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. Iran at least five years away from producing nuclear weapon: think tank
LONDON (AFP) Sep 06, 2005
Iran is at least five years away from producing enough material for a nuclear bomb but diplomatic efforts to limit the country's nuclear activities are failing, a leading British think tank said Tuesday.

"Iran is now much less worried about the US attacking them because of the mess in Iraq... They're testing the waters," Gary Samore of the London-based International Institute for Strategic Studies (IISS) said.

Samore, who edited and presented the IISS report titled "Iran's Strategic Weapons Programmes -- A Net Assessment," at a press conference in London Tuesday, said Iran would resist international diplomatic pressure.

"It will be important to apply international diplomacy in a way that does not inspire Iran to abandon all restraint and seek a nuclear weapons capability," added IISS director John Chipman.

The international community should try to stimulate more political debate within Iran about the risks of acquiring a nuclear weapons capability, said Chipman, pointing to the country's "relative openness".

But in the event of a stalemate between Iran and the United Nations "then I think people in Washington and in Tel Aviv will think much more seriously about the use of military force," Samore said.

The report emphasises that Iran's nuclear option is not imminent, Chipman said, but that Iran could produce enough highly-enriched uranium for one nuclear bomb by the end of the decade if it wanted to.

"Rather than dash for a bomb, Iran may seek gradually to acquire a much more substantial nuclear capability over a decade or more... before it decides whether to exercise a weapons option," he added.

Iran faces the threat of being referred to the United Nations Security Council over its nuclear programme, which the country's government insists is a peaceful effort to generate electricity.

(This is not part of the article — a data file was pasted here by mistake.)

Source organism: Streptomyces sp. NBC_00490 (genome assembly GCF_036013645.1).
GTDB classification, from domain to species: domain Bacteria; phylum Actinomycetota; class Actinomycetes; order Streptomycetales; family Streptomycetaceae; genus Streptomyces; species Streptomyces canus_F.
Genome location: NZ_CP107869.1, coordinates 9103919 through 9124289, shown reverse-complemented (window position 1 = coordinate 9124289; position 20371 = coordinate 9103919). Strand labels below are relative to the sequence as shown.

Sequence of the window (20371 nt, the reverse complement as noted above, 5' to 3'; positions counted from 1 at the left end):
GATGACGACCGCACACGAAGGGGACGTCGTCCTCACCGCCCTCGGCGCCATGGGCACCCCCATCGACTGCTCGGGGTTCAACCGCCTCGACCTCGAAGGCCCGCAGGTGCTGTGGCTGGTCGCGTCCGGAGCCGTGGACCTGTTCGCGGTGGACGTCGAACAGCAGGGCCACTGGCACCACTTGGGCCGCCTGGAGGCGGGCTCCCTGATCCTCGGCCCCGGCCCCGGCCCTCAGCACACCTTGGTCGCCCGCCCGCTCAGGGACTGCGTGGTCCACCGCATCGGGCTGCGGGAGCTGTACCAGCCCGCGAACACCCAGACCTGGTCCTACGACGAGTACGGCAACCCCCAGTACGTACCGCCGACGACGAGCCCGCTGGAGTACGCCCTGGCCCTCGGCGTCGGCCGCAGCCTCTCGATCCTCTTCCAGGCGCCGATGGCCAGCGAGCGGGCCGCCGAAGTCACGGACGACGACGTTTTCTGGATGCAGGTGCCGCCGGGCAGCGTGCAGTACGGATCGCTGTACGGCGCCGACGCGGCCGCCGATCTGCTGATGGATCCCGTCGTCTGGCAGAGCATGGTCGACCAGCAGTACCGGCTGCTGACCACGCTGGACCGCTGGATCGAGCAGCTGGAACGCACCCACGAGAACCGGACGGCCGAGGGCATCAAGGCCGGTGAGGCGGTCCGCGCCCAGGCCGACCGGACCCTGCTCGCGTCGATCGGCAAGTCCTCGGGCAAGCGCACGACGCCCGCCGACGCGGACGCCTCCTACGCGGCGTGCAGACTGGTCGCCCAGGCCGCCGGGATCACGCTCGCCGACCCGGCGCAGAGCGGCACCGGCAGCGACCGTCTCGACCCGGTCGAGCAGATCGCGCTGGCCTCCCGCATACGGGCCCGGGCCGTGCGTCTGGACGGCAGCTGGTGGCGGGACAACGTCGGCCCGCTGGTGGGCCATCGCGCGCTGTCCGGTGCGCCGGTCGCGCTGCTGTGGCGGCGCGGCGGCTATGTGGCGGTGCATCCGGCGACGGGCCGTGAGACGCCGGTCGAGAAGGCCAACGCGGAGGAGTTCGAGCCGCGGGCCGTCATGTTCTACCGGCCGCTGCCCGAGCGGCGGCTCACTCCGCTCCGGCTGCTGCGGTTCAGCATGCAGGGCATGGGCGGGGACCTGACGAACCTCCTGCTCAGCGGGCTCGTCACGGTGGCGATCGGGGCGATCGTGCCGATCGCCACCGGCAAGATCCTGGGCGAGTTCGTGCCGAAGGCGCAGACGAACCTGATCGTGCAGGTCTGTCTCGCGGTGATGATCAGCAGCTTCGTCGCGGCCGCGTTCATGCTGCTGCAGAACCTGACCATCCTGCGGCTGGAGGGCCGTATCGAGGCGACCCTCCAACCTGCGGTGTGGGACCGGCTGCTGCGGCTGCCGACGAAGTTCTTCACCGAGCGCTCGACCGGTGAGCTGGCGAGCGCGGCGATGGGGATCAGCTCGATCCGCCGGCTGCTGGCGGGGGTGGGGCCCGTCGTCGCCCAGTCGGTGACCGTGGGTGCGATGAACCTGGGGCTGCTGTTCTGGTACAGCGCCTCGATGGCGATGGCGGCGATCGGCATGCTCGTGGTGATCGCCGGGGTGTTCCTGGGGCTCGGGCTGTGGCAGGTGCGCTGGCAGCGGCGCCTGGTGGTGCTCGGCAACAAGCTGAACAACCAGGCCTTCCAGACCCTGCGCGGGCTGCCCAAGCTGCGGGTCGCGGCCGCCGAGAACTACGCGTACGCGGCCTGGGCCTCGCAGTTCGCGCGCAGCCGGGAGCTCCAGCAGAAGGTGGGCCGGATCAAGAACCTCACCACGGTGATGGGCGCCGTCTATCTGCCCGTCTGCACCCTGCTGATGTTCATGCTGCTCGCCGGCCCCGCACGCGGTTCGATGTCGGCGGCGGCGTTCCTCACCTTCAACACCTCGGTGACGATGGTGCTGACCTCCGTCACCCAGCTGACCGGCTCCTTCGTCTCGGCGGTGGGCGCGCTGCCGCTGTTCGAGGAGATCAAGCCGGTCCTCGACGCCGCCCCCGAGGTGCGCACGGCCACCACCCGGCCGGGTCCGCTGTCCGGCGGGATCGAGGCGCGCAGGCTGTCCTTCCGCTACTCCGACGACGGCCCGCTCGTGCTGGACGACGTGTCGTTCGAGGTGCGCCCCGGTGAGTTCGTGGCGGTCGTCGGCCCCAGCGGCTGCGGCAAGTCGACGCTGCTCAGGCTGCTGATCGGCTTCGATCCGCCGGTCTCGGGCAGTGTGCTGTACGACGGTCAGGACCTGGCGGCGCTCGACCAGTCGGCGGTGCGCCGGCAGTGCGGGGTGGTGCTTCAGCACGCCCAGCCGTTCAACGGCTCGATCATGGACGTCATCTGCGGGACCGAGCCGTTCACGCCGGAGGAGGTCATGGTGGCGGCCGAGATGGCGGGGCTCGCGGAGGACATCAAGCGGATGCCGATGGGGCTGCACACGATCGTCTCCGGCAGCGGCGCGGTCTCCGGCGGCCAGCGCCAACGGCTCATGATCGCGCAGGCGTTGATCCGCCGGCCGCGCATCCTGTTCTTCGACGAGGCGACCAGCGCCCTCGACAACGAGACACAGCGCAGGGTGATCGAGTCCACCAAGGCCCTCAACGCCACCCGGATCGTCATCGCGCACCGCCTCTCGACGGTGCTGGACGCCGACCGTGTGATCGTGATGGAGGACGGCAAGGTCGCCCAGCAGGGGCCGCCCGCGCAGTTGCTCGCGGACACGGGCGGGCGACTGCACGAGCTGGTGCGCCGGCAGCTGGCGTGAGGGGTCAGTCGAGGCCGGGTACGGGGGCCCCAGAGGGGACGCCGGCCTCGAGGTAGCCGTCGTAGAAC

On Friday, the head of the International Atomic Energy Agency, Mohammed ElBaradei, issued a tough report on Iran's failure to meet demands for cessation of all nuclear fuel activities.

Tehran has defied stiff pressure from the United States and Europe by resuming uranium conversion, a precursor to enrichment that can produce reactor fuel but can also be used for military purposes.

The election of Iranian President Mahmoud Ahmadinejad in June 2005 strengthened the hand of the the country's uncompromising supreme guide, Ayatollah Ali Khamenei, over nuclear negotiations, Samore said.

"Ahmadinejad has very little interest or for that matter very much influence when it comes to foreign policy," he noted.

Following negotiations with the European Union, Samore said Iran had reached a "tipping point" where Tehran feels strong enough to resume nuclear activities despite international pressure.

Iran, the report highlights, is also believed to be deploying up to 72 short-range and 12 medium-range missiles, which can strike targets in Israel, much of Turkey and southern Russia.

The country's chemical and biological weapons capability is more difficult to measure because of a lack of public information but greater technical expertise within Iran meant this was a possibility, Chipman said.

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